O’s Success Tips: The Power Of Mistakes
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It was a light blue run down bungalow with cracked windows and a door that squeaked when opened. The pungent odor of the worn-out carpet was reminiscent of a smoke infested hotel room. The bathroom floor was padded with cheap linoleum that had already begun peeling at its edges; to the right was the master bedroom covered in thick carpet that did little to conceal the obvious slope in the floor, a clear sign of foundation damage. It was perfect! Just as it was described in the numerous real estate investment workshops I had attended. Run down and in need of minor repairs. My plan was to fix up the property within four weeks and rent it out at a price higher than the monthly mortgage payment.
“In order to succeed you must fail, so that you know what not to do the next time.”
Anthony J. D’Angelo
As I starred at the now bare concrete bathroom floor, drenched in sweat from hours of scraping linoleum, I knew something was wrong. It was nearly two months now and the house still looked the same. The tears that wet the bathroom floor were further evidence that my current condition was unplanned and hurting. In my haste to own a rental property, I had failed to fully analyze the magnitude of repairs that were needed. What seemed like a straightforward task turned out to be a financial nightmare and the contractors I worked with did little to mitigate the situation. The first contractor lived a hundred miles away and spent half of his time complaining about the long commute. His prices were extremely exotic and he worked with a grumpy attitude. The next one was even worse, a drug addict. He took half of the money paid to him and never showed up again. No calls, simply gone. I was dead broke and could not afford to pay any more contractors. The only person I trusted and frankly could afford was myself; a dire situation that now left me on my knees scrapping the concrete bathroom floor. As I left the house that night, one thought echoed through my head. “Why didn’t I just buy a normal house like everyone else?”
“One’s best success comes after his greatest disappointments.”
––Henry Ward Beecher
As I reflect on that moment, I recall the pain and hopelessness that filled me. I had gotten so excited about owning a rental property that I failed to fully analyze the risks associated with such a major purchase. In simple words, I was at a low point in my life. I could barely afford to buy a full meal and spent my leftover cents on cheap noodles. To fill the void created by my fortuitously extended home reconstruction, I was forced to move in with a kind friend who allowed me stay rent-free at his place. To be frank, life was a struggle and my pride was non-existent. I struggled to come up with answers when asked about my project. To be honest, very few people inquired, seeming to discern easily the pain that riddled my face. After months of wallet scratching and laborious home repairs, I was finally able to move into my quasi-remodeled house. I had now become an unwilling tenant to the landlords of financial failure.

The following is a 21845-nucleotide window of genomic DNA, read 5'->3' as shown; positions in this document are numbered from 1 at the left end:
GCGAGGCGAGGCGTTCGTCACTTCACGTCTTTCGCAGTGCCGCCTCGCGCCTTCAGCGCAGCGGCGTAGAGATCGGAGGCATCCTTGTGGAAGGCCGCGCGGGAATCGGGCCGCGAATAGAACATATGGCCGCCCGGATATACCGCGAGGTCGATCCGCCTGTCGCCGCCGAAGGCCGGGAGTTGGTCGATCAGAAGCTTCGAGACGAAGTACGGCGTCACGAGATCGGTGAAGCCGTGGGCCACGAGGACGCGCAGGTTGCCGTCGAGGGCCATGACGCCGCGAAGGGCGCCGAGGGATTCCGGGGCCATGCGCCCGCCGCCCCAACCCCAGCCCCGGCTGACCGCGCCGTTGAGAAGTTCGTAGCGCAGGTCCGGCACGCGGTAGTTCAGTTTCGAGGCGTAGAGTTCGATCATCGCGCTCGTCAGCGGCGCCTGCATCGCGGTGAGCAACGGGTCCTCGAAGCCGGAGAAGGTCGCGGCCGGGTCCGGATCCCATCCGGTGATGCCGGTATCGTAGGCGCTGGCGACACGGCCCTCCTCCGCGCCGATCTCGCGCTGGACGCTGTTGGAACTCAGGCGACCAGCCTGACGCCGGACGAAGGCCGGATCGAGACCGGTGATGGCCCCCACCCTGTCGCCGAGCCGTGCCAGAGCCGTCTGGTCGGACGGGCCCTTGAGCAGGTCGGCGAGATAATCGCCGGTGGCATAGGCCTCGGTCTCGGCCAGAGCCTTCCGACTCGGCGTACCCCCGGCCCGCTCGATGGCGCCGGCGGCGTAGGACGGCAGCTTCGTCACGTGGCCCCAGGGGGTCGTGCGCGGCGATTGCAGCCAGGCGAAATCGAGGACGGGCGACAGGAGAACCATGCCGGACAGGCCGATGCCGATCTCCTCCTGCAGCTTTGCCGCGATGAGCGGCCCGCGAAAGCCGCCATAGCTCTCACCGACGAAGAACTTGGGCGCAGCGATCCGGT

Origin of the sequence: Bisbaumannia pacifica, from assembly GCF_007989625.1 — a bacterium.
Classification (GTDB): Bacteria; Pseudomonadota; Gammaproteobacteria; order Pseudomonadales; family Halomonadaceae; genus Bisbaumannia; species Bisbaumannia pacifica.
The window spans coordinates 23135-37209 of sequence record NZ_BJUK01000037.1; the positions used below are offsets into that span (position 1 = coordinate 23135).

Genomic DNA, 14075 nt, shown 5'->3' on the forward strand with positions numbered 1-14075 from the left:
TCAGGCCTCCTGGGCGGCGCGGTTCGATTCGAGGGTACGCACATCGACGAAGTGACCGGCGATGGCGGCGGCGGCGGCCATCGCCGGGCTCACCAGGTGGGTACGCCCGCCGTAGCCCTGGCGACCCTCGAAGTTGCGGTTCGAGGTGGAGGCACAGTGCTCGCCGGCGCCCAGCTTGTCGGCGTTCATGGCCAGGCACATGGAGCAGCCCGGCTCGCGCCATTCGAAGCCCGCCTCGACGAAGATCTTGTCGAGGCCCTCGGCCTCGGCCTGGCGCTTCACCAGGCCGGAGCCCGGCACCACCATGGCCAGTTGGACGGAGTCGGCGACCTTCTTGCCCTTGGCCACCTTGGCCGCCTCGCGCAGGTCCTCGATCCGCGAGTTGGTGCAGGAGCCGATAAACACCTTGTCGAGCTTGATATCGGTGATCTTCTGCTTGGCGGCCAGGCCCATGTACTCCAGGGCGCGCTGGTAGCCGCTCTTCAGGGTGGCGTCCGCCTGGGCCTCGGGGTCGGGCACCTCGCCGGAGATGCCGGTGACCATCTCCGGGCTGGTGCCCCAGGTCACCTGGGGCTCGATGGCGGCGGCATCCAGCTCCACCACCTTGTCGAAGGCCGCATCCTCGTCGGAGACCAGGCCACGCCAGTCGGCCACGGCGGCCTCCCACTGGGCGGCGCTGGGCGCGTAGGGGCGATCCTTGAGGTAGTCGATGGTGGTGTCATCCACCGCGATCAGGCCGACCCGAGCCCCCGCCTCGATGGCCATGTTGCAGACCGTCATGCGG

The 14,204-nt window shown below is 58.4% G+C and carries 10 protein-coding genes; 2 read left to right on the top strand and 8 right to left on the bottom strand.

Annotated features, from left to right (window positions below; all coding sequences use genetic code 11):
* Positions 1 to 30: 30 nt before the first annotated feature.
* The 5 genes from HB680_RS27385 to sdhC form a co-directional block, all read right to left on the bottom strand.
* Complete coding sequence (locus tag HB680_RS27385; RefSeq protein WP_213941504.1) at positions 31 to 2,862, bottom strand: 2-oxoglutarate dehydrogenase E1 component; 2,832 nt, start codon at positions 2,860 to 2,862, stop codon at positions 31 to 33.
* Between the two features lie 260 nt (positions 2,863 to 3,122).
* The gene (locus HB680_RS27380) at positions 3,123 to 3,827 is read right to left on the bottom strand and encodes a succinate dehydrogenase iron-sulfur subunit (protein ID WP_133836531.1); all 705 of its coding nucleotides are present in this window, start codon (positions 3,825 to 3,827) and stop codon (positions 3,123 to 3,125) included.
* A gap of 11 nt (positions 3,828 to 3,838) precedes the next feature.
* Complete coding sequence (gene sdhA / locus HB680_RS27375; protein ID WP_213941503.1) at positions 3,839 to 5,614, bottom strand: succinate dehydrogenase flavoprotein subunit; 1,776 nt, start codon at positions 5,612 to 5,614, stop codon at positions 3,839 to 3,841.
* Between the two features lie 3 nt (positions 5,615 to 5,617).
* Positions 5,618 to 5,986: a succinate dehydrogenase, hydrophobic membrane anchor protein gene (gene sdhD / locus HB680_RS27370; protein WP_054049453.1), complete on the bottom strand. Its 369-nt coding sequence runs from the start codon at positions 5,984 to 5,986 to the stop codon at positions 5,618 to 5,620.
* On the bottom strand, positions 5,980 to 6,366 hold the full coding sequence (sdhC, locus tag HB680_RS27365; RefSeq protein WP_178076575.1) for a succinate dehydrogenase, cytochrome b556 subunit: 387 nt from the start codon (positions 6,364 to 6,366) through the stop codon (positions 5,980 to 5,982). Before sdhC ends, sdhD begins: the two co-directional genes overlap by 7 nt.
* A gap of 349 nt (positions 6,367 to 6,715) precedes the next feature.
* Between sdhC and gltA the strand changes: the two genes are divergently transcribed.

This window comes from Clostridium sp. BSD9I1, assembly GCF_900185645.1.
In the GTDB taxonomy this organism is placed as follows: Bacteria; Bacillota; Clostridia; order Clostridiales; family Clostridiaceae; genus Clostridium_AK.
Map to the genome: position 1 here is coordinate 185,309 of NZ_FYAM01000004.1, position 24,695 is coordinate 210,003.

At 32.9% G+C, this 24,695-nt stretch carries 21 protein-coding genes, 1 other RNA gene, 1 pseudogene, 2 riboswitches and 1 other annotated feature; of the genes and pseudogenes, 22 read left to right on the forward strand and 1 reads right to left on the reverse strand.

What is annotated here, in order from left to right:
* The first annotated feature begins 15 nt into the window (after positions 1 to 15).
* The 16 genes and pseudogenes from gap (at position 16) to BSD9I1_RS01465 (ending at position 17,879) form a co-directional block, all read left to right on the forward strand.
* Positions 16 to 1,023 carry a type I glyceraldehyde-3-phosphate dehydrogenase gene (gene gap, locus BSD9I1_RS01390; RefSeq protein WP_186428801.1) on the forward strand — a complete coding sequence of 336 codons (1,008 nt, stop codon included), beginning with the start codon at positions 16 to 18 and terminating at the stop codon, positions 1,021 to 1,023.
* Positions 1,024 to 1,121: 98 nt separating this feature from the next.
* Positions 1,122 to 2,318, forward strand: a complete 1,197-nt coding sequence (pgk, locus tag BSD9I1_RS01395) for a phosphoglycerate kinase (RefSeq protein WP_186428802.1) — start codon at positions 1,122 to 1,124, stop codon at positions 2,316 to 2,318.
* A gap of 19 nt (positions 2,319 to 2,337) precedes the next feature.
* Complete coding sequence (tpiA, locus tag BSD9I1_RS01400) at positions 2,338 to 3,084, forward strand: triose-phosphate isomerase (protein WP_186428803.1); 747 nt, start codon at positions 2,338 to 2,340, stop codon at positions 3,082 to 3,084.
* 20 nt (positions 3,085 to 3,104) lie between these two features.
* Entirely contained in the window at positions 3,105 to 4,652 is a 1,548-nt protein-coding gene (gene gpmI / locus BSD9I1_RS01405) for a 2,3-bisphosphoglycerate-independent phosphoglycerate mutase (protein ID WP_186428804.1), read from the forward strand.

“Failure is the opportunity to begin again more intelligently.”
After this scathing experience, I was sure that I would never buy another property. However, I ended up purchasing one within a year. The second investment turned out to be a remarkable success and was rented before the first mortgage payment was due. A startling turn-around from just a year ago. This time, my financial analysis was done properly and I ended up spending less than my estimated budget. Not to mention, I was able to complete most of the tasks by myself. My earlier failures had transformed me into a trained handyman. Through my dire financial journey, I was forced to learn how to perform minor repairs such electrical wiring, faucet installation and caulking. I even attended classes where I learned how to carry out more complex tasks such as cement laying and tile installation. This general understanding of home repairs additionally enabled me to negotiate with and select more dependable contractors; vital skill sets that I would have never gained if I had not failed woefully during my first investment attempt. As I look back now on those moments in my life, I quickly realize that they made me a much better investor.
Unfortunately in life, people often retreat at the first sight of failure not realizing that failure itself is inevitable. It exists everywhere; in our relationships, in our businesses and even in our homes. The question is not whether you fail, but what you do with the failure. Do you look at your failures as a series of inconvenient occurrences belonging to the past? Or do you look at them as stepping stones towards a successful future? What ever you do is your decision, but always remember this “the greatest glory in living lies not in never falling, but in rising every time we fall.” You have to rise from your failures.
Africa’s #1 Success Coach
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